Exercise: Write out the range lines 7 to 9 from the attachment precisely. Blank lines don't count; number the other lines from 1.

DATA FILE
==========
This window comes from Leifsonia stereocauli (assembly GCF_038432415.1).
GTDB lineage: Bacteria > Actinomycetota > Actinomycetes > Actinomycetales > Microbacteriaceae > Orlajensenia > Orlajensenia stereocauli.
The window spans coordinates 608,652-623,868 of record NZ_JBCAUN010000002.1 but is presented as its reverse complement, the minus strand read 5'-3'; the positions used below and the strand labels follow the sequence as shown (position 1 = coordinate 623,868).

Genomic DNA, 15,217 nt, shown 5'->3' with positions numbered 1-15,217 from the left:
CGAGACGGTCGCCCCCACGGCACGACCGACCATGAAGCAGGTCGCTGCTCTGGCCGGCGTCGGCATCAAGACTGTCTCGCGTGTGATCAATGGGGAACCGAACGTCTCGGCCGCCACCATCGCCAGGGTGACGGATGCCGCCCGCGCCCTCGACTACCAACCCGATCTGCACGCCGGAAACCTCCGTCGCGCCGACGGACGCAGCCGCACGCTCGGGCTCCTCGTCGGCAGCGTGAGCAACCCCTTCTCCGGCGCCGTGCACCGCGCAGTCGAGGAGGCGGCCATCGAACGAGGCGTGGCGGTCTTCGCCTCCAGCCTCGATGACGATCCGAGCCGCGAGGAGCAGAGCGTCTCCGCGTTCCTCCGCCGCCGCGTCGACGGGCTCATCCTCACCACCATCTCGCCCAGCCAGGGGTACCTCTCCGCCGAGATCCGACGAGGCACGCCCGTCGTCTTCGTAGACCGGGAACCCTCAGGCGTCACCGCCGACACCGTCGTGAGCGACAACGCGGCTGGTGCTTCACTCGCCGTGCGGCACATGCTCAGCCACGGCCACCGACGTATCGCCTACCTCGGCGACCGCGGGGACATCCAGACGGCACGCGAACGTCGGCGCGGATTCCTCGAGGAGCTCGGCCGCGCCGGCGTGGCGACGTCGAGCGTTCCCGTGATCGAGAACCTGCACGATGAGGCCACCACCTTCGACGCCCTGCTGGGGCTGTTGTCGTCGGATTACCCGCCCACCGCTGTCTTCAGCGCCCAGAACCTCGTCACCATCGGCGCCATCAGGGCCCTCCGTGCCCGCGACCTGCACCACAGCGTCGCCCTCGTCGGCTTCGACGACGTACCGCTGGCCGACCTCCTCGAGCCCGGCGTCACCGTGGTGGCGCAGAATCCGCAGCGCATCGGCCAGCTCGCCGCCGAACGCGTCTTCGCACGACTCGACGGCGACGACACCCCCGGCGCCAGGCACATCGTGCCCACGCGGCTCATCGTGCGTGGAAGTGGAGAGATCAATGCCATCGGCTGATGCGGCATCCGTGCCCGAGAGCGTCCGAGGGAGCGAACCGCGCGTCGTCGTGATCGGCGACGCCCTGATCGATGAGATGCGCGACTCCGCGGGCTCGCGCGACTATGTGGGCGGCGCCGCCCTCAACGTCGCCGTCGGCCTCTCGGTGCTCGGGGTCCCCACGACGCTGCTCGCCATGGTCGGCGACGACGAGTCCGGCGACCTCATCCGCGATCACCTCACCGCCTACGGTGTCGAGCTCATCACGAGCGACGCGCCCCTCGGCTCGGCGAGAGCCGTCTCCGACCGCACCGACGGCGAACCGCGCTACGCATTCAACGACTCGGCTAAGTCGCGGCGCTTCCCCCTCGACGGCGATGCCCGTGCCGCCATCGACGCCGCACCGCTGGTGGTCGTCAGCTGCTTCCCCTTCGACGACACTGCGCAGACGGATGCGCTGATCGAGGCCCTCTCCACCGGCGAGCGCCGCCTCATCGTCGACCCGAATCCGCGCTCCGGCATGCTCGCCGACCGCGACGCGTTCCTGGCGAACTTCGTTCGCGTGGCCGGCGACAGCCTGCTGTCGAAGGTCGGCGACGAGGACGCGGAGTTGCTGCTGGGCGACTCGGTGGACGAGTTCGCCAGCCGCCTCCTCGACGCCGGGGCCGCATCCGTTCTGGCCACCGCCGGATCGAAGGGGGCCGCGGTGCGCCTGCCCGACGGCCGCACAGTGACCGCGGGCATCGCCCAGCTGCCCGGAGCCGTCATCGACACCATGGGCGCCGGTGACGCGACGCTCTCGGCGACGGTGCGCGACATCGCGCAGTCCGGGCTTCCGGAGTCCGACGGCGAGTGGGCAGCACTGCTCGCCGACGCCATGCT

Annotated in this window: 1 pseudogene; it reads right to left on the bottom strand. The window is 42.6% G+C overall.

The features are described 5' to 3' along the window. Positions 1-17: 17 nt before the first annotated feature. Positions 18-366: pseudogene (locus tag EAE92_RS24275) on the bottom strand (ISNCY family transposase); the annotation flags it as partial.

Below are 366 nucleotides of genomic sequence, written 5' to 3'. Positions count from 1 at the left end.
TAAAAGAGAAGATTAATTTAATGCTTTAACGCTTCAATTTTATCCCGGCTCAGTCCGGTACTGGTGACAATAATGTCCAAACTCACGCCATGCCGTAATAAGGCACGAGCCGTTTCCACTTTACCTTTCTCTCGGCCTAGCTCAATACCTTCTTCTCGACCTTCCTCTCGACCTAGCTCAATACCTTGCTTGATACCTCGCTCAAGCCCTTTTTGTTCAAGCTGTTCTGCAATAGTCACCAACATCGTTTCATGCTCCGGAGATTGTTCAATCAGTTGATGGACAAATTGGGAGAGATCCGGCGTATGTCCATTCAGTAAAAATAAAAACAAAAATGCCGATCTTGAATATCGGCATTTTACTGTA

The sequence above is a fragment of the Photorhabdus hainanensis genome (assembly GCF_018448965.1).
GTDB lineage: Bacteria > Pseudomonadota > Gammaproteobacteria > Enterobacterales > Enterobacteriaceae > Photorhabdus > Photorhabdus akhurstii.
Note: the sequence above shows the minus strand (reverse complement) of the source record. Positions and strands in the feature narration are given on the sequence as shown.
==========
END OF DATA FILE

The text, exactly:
The features are described 5' to 3' along the window. Positions 1-17: 17 nt before the first annotated feature. Positions 18-366: pseudogene (locus tag EAE92_RS24275) on the bottom strand (ISNCY family transposase); the annotation flags it as partial.

Below are 366 nucleotides of genomic sequence, written 5' to 3'. Positions count from 1 at the left end.
TAAAAGAGAAGATTAATTTAATGCTTTAACGCTTCAATTTTATCCCGGCTCAGTCCGGTACTGGTGACAATAATGTCCAAACTCACGCCATGCCGTAATAAGGCACGAGCCGTTTCCACTTTACCTTTCTCTCGGCCTAGCTCAATACCTTCTTCTCGACCTTCCTCTCGACCTAGCTCAATACCTTGCTTGATACCTCGCTCAAGCCCTTTTTGTTCAAGCTGTTCTGCAATAGTCACCAACATCGTTTCATGCTCCGGAGATTGTTCAATCAGTTGATGGACAAATTGGGAGAGATCCGGCGTATGTCCATTCAGTAAAAATAAAAACAAAAATGCCGATCTTGAATATCGGCATTTTACTGTA